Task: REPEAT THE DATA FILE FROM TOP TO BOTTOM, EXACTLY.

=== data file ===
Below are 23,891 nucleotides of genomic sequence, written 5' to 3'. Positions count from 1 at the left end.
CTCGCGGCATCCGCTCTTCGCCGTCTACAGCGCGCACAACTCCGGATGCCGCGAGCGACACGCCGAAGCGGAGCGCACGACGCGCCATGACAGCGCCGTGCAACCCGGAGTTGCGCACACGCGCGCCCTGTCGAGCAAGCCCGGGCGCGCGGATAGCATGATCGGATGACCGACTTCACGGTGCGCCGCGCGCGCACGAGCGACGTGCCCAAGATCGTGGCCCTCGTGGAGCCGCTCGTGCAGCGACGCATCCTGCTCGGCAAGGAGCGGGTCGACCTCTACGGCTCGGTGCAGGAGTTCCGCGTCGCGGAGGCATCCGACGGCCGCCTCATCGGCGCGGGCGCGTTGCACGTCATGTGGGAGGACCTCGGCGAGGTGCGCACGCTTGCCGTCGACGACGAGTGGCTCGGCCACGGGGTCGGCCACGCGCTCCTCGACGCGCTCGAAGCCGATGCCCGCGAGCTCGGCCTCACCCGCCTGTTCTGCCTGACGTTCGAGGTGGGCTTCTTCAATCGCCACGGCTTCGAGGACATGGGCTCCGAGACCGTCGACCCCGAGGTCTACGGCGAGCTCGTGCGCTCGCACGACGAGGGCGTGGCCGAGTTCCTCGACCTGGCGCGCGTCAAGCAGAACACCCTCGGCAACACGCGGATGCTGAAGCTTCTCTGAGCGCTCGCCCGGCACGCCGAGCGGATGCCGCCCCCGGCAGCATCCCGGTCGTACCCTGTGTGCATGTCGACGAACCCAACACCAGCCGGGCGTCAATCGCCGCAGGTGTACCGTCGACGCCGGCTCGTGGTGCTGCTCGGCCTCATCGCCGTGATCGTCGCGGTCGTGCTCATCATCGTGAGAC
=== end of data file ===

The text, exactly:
Below are 23,891 nucleotides of genomic sequence, written 5' to 3'. Positions count from 1 at the left end.
CTCGCGGCATCCGCTCTTCGCCGTCTACAGCGCGCACAACTCCGGATGCCGCGAGCGACACGCCGAAGCGGAGCGCACGACGCGCCATGACAGCGCCGTGCAACCCGGAGTTGCGCACACGCGCGCCCTGTCGAGCAAGCCCGGGCGCGCGGATAGCATGATCGGATGACCGACTTCACGGTGCGCCGCGCGCGCACGAGCGACGTGCCCAAGATCGTGGCCCTCGTGGAGCCGCTCGTGCAGCGACGCATCCTGCTCGGCAAGGAGCGGGTCGACCTCTACGGCTCGGTGCAGGAGTTCCGCGTCGCGGAGGCATCCGACGGCCGCCTCATCGGCGCGGGCGCGTTGCACGTCATGTGGGAGGACCTCGGCGAGGTGCGCACGCTTGCCGTCGACGACGAGTGGCTCGGCCACGGGGTCGGCCACGCGCTCCTCGACGCGCTCGAAGCCGATGCCCGCGAGCTCGGCCTCACCCGCCTGTTCTGCCTGACGTTCGAGGTGGGCTTCTTCAATCGCCACGGCTTCGAGGACATGGGCTCCGAGACCGTCGACCCCGAGGTCTACGGCGAGCTCGTGCGCTCGCACGACGAGGGCGTGGCCGAGTTCCTCGACCTGGCGCGCGTCAAGCAGAACACCCTCGGCAACACGCGGATGCTGAAGCTTCTCTGAGCGCTCGCCCGGCACGCCGAGCGGATGCCGCCCCCGGCAGCATCCCGGTCGTACCCTGTGTGCATGTCGACGAACCCAACACCAGCCGGGCGTCAATCGCCGCAGGTGTACCGTCGACGCCGGCTCGTGGTGCTGCTCGGCCTCATCGCCGTGATCGTCGCGGTCGTGCTCATCATCGTGAGAC